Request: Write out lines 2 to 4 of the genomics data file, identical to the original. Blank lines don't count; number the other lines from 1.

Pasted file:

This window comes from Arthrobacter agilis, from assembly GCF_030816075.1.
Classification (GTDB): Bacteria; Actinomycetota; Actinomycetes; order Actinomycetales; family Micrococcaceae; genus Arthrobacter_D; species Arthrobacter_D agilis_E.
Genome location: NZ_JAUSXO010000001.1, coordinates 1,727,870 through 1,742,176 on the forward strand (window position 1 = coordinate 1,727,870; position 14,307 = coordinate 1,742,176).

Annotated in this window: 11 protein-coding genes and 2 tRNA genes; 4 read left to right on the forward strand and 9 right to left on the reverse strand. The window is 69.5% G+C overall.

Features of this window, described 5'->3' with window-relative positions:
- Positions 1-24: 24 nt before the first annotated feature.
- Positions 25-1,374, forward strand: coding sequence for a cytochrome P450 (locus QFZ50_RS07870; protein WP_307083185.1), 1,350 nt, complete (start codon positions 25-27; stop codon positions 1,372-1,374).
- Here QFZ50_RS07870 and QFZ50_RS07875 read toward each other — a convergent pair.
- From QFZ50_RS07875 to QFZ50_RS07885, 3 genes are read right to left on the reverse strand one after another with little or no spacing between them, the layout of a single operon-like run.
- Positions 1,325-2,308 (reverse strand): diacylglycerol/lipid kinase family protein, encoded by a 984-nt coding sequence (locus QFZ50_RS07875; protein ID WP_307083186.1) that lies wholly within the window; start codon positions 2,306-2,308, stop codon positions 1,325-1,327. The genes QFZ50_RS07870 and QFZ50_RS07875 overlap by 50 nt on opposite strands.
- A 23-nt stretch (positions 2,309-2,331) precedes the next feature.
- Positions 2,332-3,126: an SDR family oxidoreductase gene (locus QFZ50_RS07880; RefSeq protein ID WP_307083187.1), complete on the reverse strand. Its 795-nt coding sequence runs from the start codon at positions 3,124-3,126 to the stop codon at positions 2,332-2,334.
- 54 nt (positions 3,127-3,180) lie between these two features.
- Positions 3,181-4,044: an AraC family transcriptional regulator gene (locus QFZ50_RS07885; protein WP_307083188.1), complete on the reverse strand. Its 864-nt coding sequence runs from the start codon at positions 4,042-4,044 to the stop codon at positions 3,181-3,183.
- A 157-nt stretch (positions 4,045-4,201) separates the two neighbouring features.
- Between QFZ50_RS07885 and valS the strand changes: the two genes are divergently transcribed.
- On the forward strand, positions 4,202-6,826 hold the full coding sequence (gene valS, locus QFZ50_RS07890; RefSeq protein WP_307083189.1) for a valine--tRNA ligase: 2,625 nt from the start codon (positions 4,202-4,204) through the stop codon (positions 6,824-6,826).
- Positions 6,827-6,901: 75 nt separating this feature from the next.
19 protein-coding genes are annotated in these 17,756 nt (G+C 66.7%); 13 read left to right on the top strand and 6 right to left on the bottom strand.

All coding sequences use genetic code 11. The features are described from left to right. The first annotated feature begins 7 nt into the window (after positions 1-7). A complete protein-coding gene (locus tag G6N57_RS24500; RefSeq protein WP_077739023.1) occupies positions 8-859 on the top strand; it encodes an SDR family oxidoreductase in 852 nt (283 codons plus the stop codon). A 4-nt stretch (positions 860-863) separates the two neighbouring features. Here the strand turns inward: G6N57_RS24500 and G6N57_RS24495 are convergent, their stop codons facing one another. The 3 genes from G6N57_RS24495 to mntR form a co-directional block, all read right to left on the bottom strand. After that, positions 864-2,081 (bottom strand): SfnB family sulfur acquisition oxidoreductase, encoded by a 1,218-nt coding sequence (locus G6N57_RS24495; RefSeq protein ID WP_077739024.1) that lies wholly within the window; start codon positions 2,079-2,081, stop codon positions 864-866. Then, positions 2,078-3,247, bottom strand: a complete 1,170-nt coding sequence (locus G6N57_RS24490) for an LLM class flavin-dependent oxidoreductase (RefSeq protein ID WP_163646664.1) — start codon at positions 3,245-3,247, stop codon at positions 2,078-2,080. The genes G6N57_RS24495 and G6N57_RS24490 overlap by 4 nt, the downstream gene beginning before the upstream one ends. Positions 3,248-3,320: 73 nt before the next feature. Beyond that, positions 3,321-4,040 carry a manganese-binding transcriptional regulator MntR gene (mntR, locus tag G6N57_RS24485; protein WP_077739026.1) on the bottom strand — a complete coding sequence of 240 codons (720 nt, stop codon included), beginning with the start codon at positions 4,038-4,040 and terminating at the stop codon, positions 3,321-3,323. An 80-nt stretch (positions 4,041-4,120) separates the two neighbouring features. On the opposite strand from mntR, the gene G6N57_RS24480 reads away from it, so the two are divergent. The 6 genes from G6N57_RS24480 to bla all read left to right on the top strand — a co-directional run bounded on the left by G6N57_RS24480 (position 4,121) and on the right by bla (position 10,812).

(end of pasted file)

Classification (GTDB): Bacteria; Actinomycetota; Actinomycetes; order Actinomycetales; family Micrococcaceae; genus Arthrobacter_D; species Arthrobacter_D agilis_E.
Genome location: NZ_JAUSXO010000001.1, coordinates 1,727,870 through 1,742,176 on the forward strand (window position 1 = coordinate 1,727,870; position 14,307 = coordinate 1,742,176).

Annotated in this window: 11 protein-coding genes and 2 tRNA genes; 4 read left to right on the forward strand and 9 right to left on the reverse strand. The window is 69.5% G+C overall.